The DOL Revisits Conflict of Interest Rules
Over the past several decades, there has been a significant shift in the retirement savings landscape away from employer-sponsored defined benefit pension plans to defined contribution plans, such as 401(k)s. At the same time, there has been widespread growth in assets in IRAs and annuities.
One consequence of this change, according to the U.S. Department of Labor — the governmental body that oversees pensions and other retirement accounts — is the increased need for sound investment advice for workers and their families.
The DOL says its so-called “conflict of interest” rules are intended to require that all who provide retirement investment advice to employer-sponsored plans and IRAs abide by a “fiduciary” standard — putting their clients’ best interest before their own profit.
Originally proposed more than a year ago, the “final” rules — introduced in April 2016 — have been revised to reflect input from consumer advocates, industry stakeholders, and others. Following are some of the key takeaways from the DOL’s final regulatory package.
The Role of the Fiduciary
According to the DOL’s definition, “a person is a fiduciary if he or she receives compensation for providing advice with the understanding that it is based on a particular need of the person being advised or that it is directed to a specific plan sponsor, plan participant, or IRA owner. Such decisions can include, but are not limited to, what assets to purchase or sell and whether to roll over from an employment-based plan to an IRA. 1 In this capacity, a fiduciary could be a broker, registered investment adviser, or other type of adviser.
The Best Interest Contract Exemption
The DOL’s final rules include a provision called the Best Interest Contract Exemption (BICE). This exemption is intended to allow firms to continue to use certain compensation methods provided that they “commit to putting their client’s best interest first, adopt anti-conflict policies and procedures, and disclose any conflicts of interest that could affect their best judgment as a fiduciary rendering advice” — among other conditions.2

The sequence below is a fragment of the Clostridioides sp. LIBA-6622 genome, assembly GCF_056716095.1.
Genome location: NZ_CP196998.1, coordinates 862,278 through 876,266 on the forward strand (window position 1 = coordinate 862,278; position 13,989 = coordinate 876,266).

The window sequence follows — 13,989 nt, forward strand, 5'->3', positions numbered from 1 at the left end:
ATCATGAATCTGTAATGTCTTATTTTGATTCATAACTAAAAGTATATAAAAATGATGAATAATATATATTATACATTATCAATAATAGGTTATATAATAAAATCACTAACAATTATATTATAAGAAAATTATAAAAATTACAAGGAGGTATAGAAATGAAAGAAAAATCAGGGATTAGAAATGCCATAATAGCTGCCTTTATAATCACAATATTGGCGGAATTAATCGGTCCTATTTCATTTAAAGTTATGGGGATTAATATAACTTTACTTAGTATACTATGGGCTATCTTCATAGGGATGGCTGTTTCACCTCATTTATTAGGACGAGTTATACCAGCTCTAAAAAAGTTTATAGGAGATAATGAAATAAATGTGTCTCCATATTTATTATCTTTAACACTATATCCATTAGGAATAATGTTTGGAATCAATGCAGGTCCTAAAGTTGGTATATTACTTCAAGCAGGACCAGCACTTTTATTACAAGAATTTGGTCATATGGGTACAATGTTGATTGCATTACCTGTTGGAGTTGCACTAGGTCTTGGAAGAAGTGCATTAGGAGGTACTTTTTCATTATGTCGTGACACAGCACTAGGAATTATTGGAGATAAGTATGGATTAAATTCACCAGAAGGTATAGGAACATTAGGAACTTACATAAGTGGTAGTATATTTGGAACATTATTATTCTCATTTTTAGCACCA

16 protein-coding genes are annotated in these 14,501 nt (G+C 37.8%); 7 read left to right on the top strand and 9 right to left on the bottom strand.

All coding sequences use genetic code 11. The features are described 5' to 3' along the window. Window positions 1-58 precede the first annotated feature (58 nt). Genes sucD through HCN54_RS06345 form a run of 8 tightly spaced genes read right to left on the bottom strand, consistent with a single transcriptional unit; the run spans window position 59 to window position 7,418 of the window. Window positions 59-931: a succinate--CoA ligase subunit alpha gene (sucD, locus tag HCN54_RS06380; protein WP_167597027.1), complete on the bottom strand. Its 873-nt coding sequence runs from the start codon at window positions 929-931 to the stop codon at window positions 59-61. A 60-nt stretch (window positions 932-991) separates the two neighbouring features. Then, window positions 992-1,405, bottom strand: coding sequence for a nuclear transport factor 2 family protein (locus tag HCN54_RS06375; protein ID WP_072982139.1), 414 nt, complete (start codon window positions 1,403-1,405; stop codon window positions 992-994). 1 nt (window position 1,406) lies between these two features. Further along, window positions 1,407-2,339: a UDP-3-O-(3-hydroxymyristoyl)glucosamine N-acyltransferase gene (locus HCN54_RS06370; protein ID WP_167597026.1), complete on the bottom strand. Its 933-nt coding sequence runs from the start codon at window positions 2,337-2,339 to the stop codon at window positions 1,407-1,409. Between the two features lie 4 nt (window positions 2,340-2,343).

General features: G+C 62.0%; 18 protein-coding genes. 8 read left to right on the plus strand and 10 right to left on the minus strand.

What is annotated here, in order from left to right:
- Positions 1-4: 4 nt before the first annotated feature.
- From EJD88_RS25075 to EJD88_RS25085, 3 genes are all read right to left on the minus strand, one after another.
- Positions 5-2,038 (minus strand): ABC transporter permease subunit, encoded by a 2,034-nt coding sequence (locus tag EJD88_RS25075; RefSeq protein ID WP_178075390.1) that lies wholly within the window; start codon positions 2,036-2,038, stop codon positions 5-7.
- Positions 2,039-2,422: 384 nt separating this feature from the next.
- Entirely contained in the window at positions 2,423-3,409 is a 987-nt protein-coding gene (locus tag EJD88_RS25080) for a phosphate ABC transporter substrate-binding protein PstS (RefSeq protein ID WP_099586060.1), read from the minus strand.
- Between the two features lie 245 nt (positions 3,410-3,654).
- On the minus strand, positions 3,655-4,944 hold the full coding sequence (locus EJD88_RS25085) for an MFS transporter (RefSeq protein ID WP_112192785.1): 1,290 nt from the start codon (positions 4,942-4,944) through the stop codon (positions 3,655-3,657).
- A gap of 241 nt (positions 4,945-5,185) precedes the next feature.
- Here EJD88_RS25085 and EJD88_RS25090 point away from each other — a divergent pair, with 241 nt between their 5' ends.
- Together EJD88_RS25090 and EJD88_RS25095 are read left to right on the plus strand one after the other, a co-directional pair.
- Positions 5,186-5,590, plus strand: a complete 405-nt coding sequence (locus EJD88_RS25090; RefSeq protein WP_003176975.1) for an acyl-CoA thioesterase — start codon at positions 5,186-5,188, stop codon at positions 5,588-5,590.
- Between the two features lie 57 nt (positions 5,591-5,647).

How does the BICE affect you? The contract provisions of the BICE are slated to go into effect January 1, 2018. At that time, IRA clients entering into a new advisory relationship should expect to sign the contract either before or at the time that a new recommended transaction is executed. IRA clients already working with an investment adviser as of January 1, 2018, may receive a notice from their adviser describing their new rights, but they should not be required to take any action unless they object to the terms of the notice.
Clients receiving advice about investments in an employer-sponsored retirement plan should receive the same general protections and disclosure, but should not expect to receive a contract to sign.
Education vs. Advice
The DOL’s final rules clarify its position that education about retirement savings is beneficial to plan sponsors, plan participants, and IRA owners. As such, the DOL said that plan sponsors and service providers can offer investment education without becoming investment advice fiduciaries.
Further, the DOL stated that communications from plans that identify specific investment alternatives can be considered “education” and not a “recommendation” because plans have a fiduciary who is responsible for making sure the investment offerings in the plan are prudent. Since there is no such responsible fiduciary in the IRA context, references to specific investment alternatives are treated as fiduciary recommendations and not merely education.
Time to Get on Board
The new regulations are expected to take effect in the spring of 2017 (at the earliest) to allow all affected parties to adapt to and incorporate the changes.
To learn more about the new regulations and how they may affect you, visit the Department of Labor website.
United States Department of Labor, “FAQs About Conflicts of Interest Rulemaking.”
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